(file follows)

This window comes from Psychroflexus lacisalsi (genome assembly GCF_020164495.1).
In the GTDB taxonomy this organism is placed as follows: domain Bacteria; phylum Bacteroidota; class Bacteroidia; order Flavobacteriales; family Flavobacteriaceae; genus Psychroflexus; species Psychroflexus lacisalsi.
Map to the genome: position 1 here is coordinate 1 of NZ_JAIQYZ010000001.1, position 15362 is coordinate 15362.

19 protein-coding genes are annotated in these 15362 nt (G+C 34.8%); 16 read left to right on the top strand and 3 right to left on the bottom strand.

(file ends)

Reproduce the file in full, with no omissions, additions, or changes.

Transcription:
This window comes from Psychroflexus lacisalsi (genome assembly GCF_020164495.1).
In the GTDB taxonomy this organism is placed as follows: domain Bacteria; phylum Bacteroidota; class Bacteroidia; order Flavobacteriales; family Flavobacteriaceae; genus Psychroflexus; species Psychroflexus lacisalsi.
Map to the genome: position 1 here is coordinate 1 of NZ_JAIQYZ010000001.1, position 15362 is coordinate 15362.

19 protein-coding genes are annotated in these 15362 nt (G+C 34.8%); 16 read left to right on the top strand and 3 right to left on the bottom strand.